WARSAW (Reuters) - Poland is drafting a timetable for joining the euro and its economy will be ready for accession in 2015, President Bronislaw Komorowski was quoted as saying on Monday, a major vote of confidence in Europe’s struggling single currency.
The comments by Komorowski were the strongest indication yet that policymakers in Poland, eastern Europe’s biggest economy, were seriously considering a swift entry to the euro even though the euro zone is in the grip of a debt crisis.
“(Poland) is preparing an action plan that will be unveiled as a calendar for Polish preparations to enter the euro zone at the right moment,” the official PAP news agency quoted Komorowski as saying on a visit to Italy.
“I am convinced we will achieve this ability of the Polish economy in 2015,” he said.
He did not give a date when Poland would actually join the European Union’s single currency. Even the most enthusiastic supporters of membership in Poland say the earliest it could realistically join is 2016.
They argue that the euro zone first needs to stabilise after the debt crisis that has afflicted it. The entry rules anyway require a country to wait two years after its economy meets the accession criteria.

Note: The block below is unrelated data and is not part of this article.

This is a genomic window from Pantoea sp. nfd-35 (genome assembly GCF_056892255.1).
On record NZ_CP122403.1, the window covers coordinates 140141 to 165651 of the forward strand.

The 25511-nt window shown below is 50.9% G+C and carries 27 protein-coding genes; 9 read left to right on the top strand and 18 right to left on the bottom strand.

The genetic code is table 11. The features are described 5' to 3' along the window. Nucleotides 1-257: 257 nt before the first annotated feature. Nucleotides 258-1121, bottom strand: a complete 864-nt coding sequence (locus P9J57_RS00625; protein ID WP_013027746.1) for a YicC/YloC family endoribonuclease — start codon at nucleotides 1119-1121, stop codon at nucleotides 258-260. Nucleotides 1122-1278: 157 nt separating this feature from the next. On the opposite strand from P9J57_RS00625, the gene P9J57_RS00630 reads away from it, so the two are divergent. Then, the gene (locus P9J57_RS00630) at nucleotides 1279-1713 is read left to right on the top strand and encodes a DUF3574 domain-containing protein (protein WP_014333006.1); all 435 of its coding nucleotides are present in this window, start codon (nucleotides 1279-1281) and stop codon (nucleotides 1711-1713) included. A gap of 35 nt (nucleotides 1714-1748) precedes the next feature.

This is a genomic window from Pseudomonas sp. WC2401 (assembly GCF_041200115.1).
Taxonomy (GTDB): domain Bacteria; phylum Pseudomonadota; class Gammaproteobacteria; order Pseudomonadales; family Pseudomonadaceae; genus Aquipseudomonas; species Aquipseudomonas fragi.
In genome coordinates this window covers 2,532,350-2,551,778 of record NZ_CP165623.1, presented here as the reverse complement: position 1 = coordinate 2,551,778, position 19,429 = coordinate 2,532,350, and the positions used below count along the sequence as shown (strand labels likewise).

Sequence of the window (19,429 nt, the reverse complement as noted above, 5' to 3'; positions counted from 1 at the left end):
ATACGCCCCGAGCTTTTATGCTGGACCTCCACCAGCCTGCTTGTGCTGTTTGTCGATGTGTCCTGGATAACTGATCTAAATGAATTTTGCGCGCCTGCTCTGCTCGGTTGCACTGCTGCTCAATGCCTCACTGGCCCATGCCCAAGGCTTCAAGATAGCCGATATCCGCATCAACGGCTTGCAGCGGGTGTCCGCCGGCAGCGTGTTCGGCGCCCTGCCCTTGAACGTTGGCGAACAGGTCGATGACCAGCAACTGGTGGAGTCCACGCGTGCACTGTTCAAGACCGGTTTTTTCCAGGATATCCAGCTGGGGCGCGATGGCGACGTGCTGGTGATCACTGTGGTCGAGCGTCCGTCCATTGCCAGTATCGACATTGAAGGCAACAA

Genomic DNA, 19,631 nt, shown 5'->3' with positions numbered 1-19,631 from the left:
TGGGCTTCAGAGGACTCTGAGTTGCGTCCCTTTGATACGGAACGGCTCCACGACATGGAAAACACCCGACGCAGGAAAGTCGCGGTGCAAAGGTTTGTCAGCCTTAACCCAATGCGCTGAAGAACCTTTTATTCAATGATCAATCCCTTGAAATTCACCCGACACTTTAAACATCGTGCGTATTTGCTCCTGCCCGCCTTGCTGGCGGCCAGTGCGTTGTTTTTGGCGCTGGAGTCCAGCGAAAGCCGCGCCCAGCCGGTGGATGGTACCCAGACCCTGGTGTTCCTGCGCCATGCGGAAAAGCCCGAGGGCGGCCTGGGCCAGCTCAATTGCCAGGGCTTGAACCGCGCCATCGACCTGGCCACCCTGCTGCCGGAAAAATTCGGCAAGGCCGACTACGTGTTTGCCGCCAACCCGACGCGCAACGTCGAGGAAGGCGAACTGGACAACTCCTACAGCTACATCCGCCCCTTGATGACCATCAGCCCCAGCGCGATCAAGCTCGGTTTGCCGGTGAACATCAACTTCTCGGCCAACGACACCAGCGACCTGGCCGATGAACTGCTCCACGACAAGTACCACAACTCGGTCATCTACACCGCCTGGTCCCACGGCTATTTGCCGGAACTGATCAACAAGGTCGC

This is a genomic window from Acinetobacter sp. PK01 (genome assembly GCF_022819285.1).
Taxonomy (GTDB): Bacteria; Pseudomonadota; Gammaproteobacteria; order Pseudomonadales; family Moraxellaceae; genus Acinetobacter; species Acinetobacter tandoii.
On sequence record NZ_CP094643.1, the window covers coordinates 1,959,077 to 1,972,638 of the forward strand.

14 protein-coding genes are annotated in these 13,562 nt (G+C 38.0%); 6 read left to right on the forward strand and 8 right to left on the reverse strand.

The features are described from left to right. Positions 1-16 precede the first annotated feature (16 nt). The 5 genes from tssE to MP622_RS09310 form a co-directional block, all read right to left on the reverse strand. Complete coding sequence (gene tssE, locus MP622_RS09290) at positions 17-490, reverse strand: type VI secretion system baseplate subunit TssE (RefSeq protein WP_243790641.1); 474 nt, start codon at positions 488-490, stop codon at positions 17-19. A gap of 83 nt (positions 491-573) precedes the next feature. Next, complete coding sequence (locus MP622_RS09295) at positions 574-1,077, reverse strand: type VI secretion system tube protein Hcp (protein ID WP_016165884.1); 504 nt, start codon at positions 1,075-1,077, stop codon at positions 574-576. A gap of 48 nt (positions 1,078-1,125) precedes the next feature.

Komorowski is, according to government insiders, keener on quick euro entry than a number of people inside the government of Prime Minister Donald Tusk.
Nevertheless, his remarks about a timetable being prepared were significant. Poland’s government has shied away from committing to any dates after a previous deadline for entry was blown off course by the global financial crisis.
Analysts say that Polish policymakers are shedding their doubts about early entry because they realise Poland can only realise its ambition of being at the heart of European decision-making if it is inside the single currency.
Poland has already committed itself to eventually joining the euro, but without a date. Komorowski acknowledged there were obstacles to overcome before Poland could join.
“It will be easier to make this decision when the euro zone heals itself,” he was quoted as saying.
“Today, public opinion fears entering the euro zone because it is picking up negative signals. We have to work on this opinion and on the euro zone itself.”
Reporting by Maciej Onoszko; Writing by Christian Lowe; Editing by Kevin Liffey